“Farming with the Wild” is our way of defining “sustainable agriculture.” This bold vision for food production includes free-flowing watersheds and interconnected habitat through farmlands. It favors pasture-based livestock operations and farming methods that work with, rather than against, wild nature. As Aldo Leopold wrote, “a good farm is one where wild plants and animals lose acreage without losing existence.”


We spent three years traveling around North America searching to answer two important questions. How wild can a farm be and still remain economically productive? How much agriculture can take place adjacent to natural habitat and still protect wide ranging species and critical ecological functions? This beautiful book connects food systems to the ecosystems essential to the survival of humans and all living things.

Winner of 2004 independent publishers book awards in the category mostly likely to save the planets.

Our first book on conservation-based agriculture, Farming with the Wild, consisted primarily of case studies illustrated with lots of photographs. Farming and the Fate of Wild Nature is a collection of essays that built the philosophical and scientific case for that previous book. Outstanding writers like Aldo Leopold, Wendell Berry and Barbara Kingsolver tell us that the only sustainable future lies in farming with, rather than against, wild nature. Edited by Dan Imhoff and Jo Ann Baumgartner.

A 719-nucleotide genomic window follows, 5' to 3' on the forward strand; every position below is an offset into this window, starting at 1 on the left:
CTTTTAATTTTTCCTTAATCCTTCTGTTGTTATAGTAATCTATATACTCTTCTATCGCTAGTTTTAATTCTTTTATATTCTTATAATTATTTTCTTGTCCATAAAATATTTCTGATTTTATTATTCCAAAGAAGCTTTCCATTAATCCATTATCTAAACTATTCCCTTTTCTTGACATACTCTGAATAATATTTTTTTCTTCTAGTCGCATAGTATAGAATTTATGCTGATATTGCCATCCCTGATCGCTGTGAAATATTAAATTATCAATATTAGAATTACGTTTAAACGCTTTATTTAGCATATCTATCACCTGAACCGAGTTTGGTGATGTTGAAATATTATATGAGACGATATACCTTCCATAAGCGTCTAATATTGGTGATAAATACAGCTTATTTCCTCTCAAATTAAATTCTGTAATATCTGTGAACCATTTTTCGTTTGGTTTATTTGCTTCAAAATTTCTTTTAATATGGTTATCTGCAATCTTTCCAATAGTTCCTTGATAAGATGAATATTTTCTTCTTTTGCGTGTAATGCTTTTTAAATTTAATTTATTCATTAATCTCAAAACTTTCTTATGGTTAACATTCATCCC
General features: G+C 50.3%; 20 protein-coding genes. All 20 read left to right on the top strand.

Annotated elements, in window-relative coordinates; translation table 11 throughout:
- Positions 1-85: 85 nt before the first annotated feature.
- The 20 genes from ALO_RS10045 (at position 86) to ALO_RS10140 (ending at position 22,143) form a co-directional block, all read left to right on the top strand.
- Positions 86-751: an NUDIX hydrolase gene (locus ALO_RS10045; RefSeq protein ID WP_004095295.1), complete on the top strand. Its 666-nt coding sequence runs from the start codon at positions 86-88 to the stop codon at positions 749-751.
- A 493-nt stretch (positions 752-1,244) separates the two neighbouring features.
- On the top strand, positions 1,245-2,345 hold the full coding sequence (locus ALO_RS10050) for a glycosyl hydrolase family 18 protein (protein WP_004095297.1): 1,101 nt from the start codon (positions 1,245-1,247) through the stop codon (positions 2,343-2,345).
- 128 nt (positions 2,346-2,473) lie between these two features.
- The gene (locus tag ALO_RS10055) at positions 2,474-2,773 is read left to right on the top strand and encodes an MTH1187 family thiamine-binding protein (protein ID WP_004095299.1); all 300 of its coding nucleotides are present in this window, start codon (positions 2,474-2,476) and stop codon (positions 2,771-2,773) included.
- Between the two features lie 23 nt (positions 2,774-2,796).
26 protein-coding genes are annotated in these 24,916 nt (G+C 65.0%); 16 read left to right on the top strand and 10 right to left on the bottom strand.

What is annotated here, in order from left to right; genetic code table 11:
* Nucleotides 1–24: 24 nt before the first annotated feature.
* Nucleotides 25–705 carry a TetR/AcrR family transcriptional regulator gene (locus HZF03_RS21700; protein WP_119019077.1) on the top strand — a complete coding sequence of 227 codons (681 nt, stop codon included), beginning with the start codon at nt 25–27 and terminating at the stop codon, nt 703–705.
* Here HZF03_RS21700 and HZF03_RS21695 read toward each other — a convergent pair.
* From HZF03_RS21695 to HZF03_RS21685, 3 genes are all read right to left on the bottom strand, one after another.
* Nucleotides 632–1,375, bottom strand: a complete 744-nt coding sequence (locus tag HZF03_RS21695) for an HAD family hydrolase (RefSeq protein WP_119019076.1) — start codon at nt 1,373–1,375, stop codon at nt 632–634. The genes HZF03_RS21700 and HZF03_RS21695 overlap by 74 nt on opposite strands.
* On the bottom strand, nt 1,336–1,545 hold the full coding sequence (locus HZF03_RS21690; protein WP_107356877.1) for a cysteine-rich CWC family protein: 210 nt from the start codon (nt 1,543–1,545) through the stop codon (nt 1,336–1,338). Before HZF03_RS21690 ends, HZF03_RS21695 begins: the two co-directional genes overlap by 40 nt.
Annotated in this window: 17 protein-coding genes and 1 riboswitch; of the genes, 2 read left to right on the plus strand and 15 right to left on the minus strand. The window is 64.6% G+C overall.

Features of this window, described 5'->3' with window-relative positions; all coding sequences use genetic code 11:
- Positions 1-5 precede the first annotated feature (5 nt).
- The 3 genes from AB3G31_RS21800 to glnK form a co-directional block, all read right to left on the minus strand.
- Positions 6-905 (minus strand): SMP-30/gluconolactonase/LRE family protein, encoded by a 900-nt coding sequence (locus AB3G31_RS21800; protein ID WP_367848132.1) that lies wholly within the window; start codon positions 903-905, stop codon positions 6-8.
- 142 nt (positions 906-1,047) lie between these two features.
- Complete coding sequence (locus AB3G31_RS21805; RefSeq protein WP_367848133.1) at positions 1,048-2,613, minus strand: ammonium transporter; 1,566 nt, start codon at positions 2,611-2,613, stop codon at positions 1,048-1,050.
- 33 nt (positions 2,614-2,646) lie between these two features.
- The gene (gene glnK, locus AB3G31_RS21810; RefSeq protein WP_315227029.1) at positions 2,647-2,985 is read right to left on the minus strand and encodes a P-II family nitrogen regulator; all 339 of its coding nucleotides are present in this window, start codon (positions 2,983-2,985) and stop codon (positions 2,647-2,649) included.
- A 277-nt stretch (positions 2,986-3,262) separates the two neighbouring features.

HOW You Can Help

  • Eat Consciously.

    Seek local and in season, look for Organic and GMO free certified products and make sure animal products are humanely pasture raised.

  • Consider the natural habitat of agricultural spaces.

    Clean air and water, native species of plants, birds, bats, bees, and even predators that can be incorporated and utilized in farming practices while protecting the landscape.

  • Support A Farm-Based Conservation Economy.

    With broad diversity of domestic and native species, clean air ad water, healthy fertile soil, pollinators and beneficial insects, birds and bats, year-round plant cover for soil conservation.

  • Support “predator-friendly”.

    Producers that use guard animals and other management techniques to coexist with wild species that might threaten livestock.

  • Support shade grown coffee.

    That provides critical migratory bird habitat and Salmon. Safe products that work with landowners to enhance water quality for endangered fish in the United State’s Pacific Northwest.

Click here to print a complete list of actions you can take in your everyday life.